Album review: One Direction, ‘Midnight Memories’

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Zayn Malik, Liam Payne, Louis Tomlinson, Harry Styles and Niall Horan. Photo courtesy of Columbia Records, Syco Music and Sony Music.

The best thing about “Midnight Memories” is, in fact, that it doesn’t entirely sound like a fully-realized album. It sounds like a transitional stage with evidence of boys becoming men splashed over every track. On the album’s title track, Niall Horan sings, “I don’t know where I’m going, but I’m finding my way,” and that is exactly what comes across. The album is good, but what makes it interesting is the potential for greatness as One Direction continues to develop as a band.

The most notable difference between “Midnight Memories” and One Direction’s previous two albums is that each of the five members contributed to the songwriting, and only three tracks were written without the band’s collaboration. One of these is the album’s excellent lead single, “Best Song Ever,” which is catchy, straightforward pop that would easily fit in on last year’s “Take Me Home.”

The rest of the album, however, is quite a bit different: largely guitar-driven pop-rock showcasing the personal growth, complex ideas and unique personalities of each member.

Louis Tomlinson leads the group in songwriting, having helped pen 12 of the 18 tracks. Arguably One Direction’s weakest singer, Tomlinson demonstrates on “Midnight Memories” the impressive writing and production talent he has long since been cultivating. Alongside Liam Payne (who co-wrote nine “Midnight Memories” songs with Tomlinson), he has pursued a (yet rather inactive) role as director for One Mode Productions Limited, and is also largely responsible for plucking Australian pop-rock group 5 Seconds of Summer from obscurity and bringing them along as the opening act on One Direction’s Take Me Home Tour.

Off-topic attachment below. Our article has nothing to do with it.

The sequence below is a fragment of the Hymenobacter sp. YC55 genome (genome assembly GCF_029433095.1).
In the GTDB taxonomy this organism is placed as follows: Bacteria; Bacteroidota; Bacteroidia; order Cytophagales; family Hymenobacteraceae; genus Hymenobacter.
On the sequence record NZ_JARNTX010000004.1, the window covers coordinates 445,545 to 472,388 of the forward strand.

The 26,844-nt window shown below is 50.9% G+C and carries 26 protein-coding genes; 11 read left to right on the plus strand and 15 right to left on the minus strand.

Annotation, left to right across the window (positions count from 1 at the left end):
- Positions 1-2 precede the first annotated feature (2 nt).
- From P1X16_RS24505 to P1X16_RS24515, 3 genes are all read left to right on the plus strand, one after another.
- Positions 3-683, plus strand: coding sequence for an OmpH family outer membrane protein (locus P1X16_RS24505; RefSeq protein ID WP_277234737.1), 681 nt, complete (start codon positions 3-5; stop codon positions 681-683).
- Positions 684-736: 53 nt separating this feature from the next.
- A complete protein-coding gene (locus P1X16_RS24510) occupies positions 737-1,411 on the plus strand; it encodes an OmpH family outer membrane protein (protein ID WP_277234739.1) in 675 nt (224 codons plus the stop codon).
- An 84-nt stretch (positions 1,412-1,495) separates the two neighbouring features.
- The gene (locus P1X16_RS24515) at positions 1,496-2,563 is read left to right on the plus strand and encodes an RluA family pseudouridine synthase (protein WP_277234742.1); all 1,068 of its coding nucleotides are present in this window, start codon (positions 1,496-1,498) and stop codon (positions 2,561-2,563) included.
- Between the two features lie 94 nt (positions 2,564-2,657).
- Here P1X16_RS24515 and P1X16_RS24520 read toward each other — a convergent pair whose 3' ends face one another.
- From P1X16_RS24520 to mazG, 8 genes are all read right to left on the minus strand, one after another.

Tomlinson’s talent truly shines on the superb “Strong.” The song features mature, understated verses contrasted against a sweeping, fast-paced chorus. The musical accompaniment is rhythmic and interesting, solidifying “Strong” as one of the album’s best tracks.

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Photo courtesy of Columbia Records, Syco Music and Sony Music.

Other standouts include “Happily,” “Little Black Dress,” “Don’t Forget Where You Belong” and “Something Great.” From its tender ballads to harder dance tunes, “Midnight Memories” has a lot to offer as it teases a more adult side to One Direction. There is some implied profanity (“People talk shh– but we don’t listen.”) and suggested sexuality (“You say you’re a good girl, / But I know you would, girl.”).  Scandalous!

One of Payne’s most interesting contributions to the album is “Better Than Words,” the verses of which are comprised only of other song titles. It name-drops everything from Shakira’s “Hips Don’t Lie” to Boston’s “More Than a Feeling,” representative of the idea that one’s own words are not enough to capture the essence of love. It’s a really intriguing concept, and the resulting song is equally captivating.